Photographer's Note

The Country Music Hall of Fame and Museum, in Nashville Tennessee, explores the vibrant and interesting history of country music in the United States, from its roots in the Appalachian folk songs of Scotch-Irish immigrants to the US, to its current place as an economic powerhouse within the music industry.

This shot is of the museum's rotunda, where the actual Hall of Fame is located. Surrounding the room are plaques honoring the great artists of country music's past (and, in a few cases, present). In the center of the room, coming down from the ceiling, is an inverted radio tower; there is also one atop the building at that very spot. This, I assume, shows the very central place of radio in the emergence of country music as a form in the 1930s, 40s and 50s.

The words around the walls read 'Will The Circle Be Unbroken', a reference to an old Christian hymn from the turn of the 20th century which has become one of country music's most covered songs. One of the oldest - and I still think the best - is the Carter Family's recording of the song from 1935. It is a reworking of the original, with different lyrics, giving the song a mournful theme and sound. The title, in their version, becomes 'Can the Circle Be Unbroken'.

The Carter Family is one of the most important and influential country music acts in history. Generally classified more as Appalachian or Hillbilly music, the Carters became the first family of country music; deeply rooted in gospel, they emerged a a radio hit just before the Great Depression, and continued recording into the 1950s. The youngest daughter of the Carter Family, June, went on to marry Johnny Cash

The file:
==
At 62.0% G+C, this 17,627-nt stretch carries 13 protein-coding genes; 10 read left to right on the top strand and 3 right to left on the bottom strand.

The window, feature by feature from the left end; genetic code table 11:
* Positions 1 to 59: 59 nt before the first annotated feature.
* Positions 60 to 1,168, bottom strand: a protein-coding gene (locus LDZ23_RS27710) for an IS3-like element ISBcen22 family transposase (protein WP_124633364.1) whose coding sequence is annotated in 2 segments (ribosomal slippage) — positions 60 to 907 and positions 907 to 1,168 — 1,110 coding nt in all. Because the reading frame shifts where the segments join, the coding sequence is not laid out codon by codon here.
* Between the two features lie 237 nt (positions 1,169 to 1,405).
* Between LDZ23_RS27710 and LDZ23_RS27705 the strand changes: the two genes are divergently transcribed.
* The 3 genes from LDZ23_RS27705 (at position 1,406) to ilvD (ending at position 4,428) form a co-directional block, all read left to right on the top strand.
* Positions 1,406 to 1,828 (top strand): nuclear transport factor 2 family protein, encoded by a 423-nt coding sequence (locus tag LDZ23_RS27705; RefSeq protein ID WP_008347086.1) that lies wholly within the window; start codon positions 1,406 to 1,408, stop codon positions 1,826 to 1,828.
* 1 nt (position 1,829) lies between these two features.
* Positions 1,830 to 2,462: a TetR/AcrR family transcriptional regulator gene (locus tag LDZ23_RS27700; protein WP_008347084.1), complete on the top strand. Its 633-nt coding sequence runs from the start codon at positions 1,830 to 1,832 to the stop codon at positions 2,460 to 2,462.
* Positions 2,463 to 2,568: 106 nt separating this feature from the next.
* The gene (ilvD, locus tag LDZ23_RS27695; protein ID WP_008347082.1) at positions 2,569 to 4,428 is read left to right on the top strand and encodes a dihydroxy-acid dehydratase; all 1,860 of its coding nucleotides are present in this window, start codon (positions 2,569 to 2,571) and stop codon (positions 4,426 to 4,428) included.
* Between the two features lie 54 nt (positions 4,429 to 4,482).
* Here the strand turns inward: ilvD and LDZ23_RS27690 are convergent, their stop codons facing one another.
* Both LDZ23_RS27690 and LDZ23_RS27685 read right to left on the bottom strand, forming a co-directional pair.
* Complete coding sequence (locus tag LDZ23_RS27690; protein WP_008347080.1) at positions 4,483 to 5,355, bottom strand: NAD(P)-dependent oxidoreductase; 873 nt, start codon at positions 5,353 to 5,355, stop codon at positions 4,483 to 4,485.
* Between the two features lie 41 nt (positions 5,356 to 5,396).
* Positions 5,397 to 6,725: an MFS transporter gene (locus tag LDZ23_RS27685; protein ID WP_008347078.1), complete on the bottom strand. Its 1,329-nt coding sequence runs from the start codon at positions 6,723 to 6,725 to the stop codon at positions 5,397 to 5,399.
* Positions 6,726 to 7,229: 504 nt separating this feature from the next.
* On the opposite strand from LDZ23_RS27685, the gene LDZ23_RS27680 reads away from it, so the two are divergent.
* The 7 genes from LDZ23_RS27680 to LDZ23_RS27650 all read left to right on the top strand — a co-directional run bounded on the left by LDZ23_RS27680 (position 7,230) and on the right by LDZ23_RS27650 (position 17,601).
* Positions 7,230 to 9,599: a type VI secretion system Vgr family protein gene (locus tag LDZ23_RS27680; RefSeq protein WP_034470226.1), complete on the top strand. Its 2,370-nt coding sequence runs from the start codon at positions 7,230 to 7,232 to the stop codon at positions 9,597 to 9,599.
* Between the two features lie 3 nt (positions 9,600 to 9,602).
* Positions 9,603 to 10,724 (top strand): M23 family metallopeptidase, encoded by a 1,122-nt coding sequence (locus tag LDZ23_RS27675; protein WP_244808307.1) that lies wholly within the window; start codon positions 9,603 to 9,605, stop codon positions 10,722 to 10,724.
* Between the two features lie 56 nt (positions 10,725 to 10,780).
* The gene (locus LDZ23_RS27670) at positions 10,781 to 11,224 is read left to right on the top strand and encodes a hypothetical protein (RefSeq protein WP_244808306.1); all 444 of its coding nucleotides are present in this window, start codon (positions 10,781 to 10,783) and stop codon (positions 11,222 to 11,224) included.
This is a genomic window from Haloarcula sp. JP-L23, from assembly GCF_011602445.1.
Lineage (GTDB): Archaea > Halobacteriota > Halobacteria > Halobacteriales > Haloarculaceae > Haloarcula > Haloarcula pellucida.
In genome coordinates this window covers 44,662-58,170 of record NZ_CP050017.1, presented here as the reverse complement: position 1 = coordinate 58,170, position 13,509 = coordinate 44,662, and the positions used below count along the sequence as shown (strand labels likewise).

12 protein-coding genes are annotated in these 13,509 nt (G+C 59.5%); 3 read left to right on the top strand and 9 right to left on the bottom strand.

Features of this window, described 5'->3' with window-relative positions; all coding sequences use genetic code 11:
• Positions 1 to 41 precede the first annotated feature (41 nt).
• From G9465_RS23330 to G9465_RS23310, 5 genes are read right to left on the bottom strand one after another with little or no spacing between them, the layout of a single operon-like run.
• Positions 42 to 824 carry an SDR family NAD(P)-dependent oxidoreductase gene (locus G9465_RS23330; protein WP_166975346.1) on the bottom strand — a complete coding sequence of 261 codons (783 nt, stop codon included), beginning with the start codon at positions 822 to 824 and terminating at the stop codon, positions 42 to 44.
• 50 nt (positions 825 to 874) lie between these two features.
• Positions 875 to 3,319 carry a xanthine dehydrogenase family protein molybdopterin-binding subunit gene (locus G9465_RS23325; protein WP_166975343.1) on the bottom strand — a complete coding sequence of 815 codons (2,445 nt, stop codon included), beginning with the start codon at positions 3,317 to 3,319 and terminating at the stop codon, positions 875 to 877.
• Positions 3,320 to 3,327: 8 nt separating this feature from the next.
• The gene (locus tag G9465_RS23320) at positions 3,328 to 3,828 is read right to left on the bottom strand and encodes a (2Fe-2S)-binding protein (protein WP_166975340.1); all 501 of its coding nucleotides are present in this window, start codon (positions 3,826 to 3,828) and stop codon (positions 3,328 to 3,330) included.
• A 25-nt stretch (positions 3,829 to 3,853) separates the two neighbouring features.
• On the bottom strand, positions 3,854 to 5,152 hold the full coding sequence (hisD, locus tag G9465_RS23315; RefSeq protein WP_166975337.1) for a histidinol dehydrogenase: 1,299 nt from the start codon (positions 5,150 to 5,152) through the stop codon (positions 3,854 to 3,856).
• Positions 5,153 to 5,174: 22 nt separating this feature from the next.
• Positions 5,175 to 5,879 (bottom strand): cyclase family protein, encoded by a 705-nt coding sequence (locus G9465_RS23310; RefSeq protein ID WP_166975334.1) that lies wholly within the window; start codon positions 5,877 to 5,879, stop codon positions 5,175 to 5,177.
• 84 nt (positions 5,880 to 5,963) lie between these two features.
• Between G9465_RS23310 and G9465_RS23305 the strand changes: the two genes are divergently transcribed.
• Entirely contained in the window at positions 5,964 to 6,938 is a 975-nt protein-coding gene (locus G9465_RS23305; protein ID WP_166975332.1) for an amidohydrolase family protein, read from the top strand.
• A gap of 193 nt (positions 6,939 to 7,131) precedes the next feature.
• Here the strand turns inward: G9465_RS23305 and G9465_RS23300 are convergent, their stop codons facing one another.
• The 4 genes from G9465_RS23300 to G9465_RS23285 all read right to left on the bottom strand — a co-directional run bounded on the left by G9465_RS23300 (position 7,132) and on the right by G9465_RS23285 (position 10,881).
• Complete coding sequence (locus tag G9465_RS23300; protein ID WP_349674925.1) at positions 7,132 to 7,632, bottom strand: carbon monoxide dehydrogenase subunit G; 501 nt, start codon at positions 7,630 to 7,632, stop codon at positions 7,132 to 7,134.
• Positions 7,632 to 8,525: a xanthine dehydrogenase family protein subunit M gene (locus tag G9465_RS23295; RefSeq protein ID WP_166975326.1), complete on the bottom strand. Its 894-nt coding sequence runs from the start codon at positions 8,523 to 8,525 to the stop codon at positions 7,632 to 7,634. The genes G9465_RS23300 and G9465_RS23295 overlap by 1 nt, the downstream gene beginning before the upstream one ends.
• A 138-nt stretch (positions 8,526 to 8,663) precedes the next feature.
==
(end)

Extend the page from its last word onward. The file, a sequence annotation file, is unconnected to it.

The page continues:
The lyrics to 'Can The Circle Be Unbroken?' are below, and the link will take you to Grooveshark to hear the original.

Can The Circle Be Unbroken?, The Carter Family, 1935

I was standing by the window
On one cold and cloudy day
And I saw the hearse come rolling
For to carry my mother away

Can the circle be unbroken
Bye and bye, Lord, bye and bye
There's a better home a-waiting
In the sky, Lord, in the sky

Lord, I told the undertaker
Undertaker, please drive slow
For this body you are hauling
How I hate to see her go

I followed close beside her
Tried to hold up and be brave
But I could not hide my sorrow
When they laid her in the grave

Went back home
Lord my home was lonesome
All my brothers sisters crying
What a home so sad and lone

This is my last shot from Nashville itself for now; next, into Alabama and then on to Memphis!

Larger version on Flickr, here.

Photo Information
Viewed: 2649
Points: 30
Discussions
Additional Photos by Andrew Lipsett (ACL1978) Gold Star Critiquer/Gold Star Workshop Editor/Gold Note Writer [C: 884 W: 75 N: 1695] (7511)
View More Pictures
explore TREKEARTH